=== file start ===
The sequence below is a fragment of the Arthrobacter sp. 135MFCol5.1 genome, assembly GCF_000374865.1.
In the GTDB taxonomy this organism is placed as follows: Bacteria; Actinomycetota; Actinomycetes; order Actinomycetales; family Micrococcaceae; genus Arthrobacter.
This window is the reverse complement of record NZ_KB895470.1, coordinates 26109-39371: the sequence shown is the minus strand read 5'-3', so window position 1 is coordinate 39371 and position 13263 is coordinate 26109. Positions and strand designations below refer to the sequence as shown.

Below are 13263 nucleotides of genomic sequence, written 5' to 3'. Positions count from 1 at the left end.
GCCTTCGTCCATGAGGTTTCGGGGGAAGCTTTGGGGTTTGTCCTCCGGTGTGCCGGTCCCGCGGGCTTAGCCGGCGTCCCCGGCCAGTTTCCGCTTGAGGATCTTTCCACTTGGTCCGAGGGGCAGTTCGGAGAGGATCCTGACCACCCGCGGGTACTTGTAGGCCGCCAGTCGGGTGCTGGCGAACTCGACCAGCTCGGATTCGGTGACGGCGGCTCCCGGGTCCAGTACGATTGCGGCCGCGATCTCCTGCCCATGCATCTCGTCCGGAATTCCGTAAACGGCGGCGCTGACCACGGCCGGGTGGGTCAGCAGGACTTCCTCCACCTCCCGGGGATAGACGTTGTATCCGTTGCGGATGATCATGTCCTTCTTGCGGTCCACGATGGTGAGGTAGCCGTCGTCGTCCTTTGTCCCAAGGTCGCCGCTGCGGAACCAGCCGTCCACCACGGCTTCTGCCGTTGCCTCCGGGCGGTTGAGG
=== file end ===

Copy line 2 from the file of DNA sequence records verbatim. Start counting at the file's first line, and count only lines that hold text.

In the GTDB taxonomy this organism is placed as follows: Bacteria; Actinomycetota; Actinomycetes; order Actinomycetales; family Micrococcaceae; genus Arthrobacter.